In a resolution adopted yesterday, the European Parliament said it was essential for the EU and its member states to “maintain the possibility of preserving and developing their cultural and audiovisual policies, and to do so in the context of their existing laws, standards and agreements.”
As such it called for audiovisual services, including those provided online, to be left out of the negotiating mandate for the trade talks.
“The agreement should not risk prejudicing the Union’s cultural and linguistic diversity, including in the audiovisual and cultural services sector,” the European Parliament said in its motion, which will be finally decided upon by EU member states in mid-June.
The European Broadcasting Union (EBU) welcomed the move, with Ingrid Deltenre, Director General of the EBU commenting that the “bold call” for a diverse European audiovisual sector “demonstrates that the institution representing the interests of Europeans is committed to supporting and preserving Europe’s multi-cultural identity.”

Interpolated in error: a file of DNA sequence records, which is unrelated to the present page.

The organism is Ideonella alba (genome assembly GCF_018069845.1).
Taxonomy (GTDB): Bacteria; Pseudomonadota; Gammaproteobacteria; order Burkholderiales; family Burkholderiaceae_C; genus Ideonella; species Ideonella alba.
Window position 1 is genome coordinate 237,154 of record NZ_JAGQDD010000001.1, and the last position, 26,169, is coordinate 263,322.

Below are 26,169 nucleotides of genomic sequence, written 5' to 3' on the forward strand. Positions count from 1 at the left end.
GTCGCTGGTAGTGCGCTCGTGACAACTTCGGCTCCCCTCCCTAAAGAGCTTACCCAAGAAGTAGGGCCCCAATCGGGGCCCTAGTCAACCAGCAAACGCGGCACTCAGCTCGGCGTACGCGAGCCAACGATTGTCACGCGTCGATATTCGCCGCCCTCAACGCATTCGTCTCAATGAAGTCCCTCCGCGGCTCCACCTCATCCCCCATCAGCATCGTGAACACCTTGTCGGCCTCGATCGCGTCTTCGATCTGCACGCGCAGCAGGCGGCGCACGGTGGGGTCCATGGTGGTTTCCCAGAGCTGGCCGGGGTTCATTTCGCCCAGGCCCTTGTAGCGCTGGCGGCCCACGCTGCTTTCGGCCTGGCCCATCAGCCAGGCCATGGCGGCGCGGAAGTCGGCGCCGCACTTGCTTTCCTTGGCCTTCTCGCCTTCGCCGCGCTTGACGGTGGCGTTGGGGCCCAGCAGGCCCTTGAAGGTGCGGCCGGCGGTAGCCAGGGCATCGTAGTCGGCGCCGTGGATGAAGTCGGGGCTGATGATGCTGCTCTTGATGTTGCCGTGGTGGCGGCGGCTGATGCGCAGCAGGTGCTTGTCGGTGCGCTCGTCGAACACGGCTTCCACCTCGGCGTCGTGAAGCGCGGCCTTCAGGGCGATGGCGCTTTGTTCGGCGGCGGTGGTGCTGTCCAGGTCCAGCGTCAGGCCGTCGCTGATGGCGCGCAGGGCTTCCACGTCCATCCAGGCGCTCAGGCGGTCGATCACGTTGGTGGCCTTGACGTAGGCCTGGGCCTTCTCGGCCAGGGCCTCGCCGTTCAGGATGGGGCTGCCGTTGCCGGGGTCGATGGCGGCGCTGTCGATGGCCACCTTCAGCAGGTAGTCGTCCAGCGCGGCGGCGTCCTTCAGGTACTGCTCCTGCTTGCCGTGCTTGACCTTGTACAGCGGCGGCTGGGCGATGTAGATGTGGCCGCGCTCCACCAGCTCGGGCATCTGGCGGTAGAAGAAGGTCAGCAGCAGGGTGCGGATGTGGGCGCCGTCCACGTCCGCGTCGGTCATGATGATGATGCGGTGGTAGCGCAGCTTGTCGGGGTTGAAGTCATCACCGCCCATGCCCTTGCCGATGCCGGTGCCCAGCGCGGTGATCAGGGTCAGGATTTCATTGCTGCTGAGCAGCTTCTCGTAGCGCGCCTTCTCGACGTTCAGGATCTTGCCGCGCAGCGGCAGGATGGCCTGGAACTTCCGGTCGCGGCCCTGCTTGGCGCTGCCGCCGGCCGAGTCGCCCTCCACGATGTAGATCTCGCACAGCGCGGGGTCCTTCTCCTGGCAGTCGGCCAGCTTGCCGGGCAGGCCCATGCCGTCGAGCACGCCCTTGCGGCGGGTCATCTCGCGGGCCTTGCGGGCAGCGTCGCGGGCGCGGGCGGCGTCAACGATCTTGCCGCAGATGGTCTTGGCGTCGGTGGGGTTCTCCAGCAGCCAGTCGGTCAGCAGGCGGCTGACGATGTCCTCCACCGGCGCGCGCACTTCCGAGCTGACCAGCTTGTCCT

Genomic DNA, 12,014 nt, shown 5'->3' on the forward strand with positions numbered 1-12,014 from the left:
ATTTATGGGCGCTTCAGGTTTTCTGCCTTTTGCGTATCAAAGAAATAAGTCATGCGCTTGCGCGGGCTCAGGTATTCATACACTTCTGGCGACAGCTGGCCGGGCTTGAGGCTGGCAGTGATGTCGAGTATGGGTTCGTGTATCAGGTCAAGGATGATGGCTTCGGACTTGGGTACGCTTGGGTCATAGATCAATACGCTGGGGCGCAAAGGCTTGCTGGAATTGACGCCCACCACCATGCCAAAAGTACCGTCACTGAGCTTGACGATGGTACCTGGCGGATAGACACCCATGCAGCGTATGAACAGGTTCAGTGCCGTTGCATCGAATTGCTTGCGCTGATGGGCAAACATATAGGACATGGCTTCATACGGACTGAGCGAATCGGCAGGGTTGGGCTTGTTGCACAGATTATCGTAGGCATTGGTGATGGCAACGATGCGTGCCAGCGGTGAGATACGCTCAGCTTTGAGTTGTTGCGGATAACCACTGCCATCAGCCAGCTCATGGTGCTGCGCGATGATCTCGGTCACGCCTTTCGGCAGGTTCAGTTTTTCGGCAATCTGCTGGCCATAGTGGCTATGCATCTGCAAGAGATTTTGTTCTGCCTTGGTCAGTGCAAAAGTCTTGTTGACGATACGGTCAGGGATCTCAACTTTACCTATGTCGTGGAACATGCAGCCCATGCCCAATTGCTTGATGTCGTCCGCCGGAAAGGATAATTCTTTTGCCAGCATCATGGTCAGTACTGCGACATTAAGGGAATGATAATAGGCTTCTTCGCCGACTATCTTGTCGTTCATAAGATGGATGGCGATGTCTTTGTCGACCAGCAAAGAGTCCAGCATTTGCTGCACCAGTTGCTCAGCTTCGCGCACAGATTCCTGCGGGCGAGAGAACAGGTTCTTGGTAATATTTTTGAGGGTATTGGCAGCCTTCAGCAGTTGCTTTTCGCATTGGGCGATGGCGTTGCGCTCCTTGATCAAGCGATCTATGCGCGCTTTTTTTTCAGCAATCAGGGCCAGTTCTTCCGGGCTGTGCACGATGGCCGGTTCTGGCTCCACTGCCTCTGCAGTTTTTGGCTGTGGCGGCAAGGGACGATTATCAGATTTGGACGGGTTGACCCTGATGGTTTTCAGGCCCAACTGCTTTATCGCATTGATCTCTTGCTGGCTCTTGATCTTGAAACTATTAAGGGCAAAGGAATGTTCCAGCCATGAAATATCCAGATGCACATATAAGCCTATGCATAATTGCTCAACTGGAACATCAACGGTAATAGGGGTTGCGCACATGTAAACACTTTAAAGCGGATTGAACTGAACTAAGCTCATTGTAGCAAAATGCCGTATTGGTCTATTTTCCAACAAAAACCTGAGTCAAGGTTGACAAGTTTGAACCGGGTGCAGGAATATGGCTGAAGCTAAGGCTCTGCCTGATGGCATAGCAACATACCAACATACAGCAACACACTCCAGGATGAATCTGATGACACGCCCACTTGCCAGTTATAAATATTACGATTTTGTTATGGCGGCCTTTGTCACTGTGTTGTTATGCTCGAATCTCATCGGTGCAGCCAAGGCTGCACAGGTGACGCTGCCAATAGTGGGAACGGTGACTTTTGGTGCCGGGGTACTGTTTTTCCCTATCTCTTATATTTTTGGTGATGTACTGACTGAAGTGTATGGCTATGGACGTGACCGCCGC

Earlier this week, the EBU warned that including TV and film services in the upcoming US trade negotiations, noting an imbalance in the import and export of audiovisual content. It said that in 2010 the EU imported €7.5 billion of US content while just €1.8 billion was exported to the States.
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